Most often, when someone decides to lose weight, they set a really big goal. Sometimes this goal is not realistic, or simply overwhelming. One may think, “I need to lose forty pounds”. Well that’s great, but nobody loses forty pounds overnight, despite the many magazine and television advertisements that seem to portray it this way.
Successful weight loss takes time. The more gradual the weight loss, the more likely the weight loss will be maintained over time. The longer the excess weight stays off, the more it benefits your health. As you complete specific goals that you set, you are gradually achieving the weight loss. If you shift how you view your weight reduction program as one that is a “journey” as opposed to a temporary burden, you will find long-term success.
The National Weight Control Registry (NWCR) is an observational study of individuals successful at long-term maintenance of weight loss. Individuals are eligible for participation in the registry if they have maintained a loss of at least 30 pounds for one year or longer. The Registry points to several common factors in successful weight loss: Ninety-eight percent of Registry participants report that they modified their food intake in some way to lose weight; Ninety-four percent increased their physical activity, with the most frequently reported form of activity being walking; While there is some variety in how NWCR members keep the weight off, most report continuing to maintain a low calorie, low fat diet and doing high levels of activity; Healthy habits include eating breakfast daily, self-weighing once per week, watching less than ten hours of television weekly, and exercising one hour daily on average.
Numerous studies have shown that these key components to a successful weight loss program: Calorie reduction, regular exercise, support, and self-monitoring. Some individuals are able to do this on their own, but most need some support. Self-monitoring is important, but it can be even more meaningful when a professional is also guiding you.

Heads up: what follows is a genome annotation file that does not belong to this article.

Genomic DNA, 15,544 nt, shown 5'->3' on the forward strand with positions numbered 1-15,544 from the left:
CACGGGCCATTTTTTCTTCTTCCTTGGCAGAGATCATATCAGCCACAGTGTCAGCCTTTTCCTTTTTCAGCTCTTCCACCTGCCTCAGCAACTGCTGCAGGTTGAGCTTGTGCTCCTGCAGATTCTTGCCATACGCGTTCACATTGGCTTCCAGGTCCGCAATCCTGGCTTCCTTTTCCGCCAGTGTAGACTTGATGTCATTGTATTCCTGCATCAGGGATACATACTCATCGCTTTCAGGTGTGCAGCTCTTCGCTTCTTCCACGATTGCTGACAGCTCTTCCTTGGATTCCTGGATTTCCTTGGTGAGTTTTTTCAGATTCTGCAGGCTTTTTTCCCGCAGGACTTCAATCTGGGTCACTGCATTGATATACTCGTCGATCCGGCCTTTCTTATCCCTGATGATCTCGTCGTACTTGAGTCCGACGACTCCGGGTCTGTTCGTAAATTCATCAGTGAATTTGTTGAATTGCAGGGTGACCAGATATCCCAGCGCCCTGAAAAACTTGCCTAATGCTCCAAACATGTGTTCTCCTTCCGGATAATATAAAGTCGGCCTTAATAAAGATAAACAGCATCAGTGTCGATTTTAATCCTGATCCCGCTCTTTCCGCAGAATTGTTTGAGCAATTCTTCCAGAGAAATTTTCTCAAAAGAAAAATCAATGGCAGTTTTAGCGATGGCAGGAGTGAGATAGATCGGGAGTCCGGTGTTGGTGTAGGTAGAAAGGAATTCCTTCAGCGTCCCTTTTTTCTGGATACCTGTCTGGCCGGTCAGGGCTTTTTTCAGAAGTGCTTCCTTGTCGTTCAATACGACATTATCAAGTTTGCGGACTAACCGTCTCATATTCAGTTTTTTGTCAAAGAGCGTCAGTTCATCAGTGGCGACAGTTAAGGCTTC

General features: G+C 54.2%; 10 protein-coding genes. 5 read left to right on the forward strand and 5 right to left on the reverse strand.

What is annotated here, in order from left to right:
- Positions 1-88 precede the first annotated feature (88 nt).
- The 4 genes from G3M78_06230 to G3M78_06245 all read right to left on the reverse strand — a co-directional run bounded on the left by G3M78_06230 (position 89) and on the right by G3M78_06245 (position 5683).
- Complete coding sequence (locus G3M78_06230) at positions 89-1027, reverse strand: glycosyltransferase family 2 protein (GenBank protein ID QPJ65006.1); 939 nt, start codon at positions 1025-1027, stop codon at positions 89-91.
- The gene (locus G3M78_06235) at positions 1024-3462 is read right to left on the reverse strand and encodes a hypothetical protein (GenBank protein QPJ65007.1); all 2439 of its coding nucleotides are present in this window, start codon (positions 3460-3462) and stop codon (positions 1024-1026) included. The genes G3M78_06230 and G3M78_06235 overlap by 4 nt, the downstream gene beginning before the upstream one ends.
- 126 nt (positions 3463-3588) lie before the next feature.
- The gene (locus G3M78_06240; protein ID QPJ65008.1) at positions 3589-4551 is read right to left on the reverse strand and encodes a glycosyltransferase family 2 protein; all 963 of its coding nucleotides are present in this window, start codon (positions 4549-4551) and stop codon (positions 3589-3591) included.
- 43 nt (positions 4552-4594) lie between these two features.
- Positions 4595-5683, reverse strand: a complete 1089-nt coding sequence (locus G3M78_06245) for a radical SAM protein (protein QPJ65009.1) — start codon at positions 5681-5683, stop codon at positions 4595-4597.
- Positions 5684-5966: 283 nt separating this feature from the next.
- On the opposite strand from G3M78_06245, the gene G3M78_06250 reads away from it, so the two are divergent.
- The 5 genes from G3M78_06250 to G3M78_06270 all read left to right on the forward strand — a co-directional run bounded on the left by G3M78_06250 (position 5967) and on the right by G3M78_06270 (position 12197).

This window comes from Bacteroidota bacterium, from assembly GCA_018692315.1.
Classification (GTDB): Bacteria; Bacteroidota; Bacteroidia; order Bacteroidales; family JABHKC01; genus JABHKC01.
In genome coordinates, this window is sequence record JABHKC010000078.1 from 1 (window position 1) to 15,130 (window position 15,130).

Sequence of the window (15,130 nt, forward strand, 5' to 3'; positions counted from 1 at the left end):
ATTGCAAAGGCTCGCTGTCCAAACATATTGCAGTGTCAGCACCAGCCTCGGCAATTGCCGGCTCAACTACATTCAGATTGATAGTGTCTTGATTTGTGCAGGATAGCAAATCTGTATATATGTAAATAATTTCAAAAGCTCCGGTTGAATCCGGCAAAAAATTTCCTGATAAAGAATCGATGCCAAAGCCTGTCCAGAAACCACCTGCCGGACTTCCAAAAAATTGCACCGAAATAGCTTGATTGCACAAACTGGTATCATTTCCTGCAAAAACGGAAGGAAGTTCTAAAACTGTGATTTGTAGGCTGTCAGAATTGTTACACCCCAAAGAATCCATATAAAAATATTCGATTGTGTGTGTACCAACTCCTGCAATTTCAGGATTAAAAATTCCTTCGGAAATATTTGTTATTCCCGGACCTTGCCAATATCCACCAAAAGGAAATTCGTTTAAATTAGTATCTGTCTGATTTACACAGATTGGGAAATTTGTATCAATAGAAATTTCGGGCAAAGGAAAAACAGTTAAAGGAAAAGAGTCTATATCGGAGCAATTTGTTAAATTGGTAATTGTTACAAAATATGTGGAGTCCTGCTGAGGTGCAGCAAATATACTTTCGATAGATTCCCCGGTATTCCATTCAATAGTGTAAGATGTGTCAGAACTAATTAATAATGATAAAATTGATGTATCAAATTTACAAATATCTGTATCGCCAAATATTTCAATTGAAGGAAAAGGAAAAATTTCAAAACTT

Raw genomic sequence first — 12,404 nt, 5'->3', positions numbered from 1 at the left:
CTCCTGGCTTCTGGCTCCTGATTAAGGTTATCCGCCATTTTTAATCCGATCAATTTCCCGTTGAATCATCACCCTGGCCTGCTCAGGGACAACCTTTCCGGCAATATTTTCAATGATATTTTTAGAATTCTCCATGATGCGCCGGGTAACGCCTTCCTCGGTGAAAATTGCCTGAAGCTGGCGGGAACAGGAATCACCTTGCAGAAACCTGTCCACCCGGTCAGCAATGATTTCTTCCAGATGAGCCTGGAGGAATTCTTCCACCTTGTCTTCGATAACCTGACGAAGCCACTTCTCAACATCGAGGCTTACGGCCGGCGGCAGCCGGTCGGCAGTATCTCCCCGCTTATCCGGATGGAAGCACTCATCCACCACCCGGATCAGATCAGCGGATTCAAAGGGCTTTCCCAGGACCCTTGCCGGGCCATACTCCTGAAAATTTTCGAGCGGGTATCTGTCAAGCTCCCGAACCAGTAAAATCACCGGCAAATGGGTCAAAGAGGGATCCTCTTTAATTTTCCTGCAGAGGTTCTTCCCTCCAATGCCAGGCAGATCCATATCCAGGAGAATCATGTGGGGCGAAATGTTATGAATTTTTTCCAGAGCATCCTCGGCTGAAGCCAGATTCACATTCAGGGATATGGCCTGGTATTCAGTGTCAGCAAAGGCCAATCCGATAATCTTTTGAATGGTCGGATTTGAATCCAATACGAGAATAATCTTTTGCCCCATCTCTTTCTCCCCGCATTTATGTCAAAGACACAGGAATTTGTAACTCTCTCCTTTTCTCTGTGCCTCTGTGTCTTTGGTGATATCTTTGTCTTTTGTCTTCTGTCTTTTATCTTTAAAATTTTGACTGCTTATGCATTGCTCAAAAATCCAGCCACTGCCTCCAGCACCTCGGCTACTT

You also want to enjoy eating. One study showed that successful subjects who kept weight off for longer periods reported less effort and attention was required to diet and maintain the weight. Duration of weight loss was associated with greater pleasure of weight maintenance. Could this study suggest that participants actually “thought less” about their weight loss program? Perhaps they did not obsess about it, but instead just took small steps toward a long-term goal? Often individuals become fixated on the need to lose weight, and the feeling that they are being deprived of foods they enjoy can manifest into negative feelings that are then associated with the attempt to lose weight. Perhaps individuals who make smaller changes and do not focus on weight loss, but instead on specific goals (to eat more fruit or to walk sixty more minutes a week, for instance) achieve results and feel good about themselves.
So when it comes to weight loss, you are in charge. If you choose to lose weight, you can lose weight, when you are ready to do so. Realize that this is going to take some time, but it will be worth it. Find a registered dietitian or nutrition coach to help you set and achieve your weight loss goals, and you will be one step closer to a healthier you.